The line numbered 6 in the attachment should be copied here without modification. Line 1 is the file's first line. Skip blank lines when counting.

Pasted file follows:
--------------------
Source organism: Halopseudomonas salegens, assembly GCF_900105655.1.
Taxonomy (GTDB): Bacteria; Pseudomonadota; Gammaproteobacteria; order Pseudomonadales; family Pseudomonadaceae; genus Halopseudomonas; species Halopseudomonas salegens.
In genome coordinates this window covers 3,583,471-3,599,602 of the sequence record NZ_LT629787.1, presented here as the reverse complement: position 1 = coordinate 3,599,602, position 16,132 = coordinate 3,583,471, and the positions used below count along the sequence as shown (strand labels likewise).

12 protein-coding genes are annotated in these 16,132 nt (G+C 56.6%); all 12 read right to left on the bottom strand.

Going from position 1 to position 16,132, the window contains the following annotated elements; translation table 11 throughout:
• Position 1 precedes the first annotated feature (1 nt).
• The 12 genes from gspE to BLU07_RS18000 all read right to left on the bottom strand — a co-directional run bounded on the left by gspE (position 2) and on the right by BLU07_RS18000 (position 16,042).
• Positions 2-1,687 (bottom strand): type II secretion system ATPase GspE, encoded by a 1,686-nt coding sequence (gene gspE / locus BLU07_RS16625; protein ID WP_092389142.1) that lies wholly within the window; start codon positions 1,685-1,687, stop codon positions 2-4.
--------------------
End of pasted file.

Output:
• Position 1 precedes the first annotated feature (1 nt).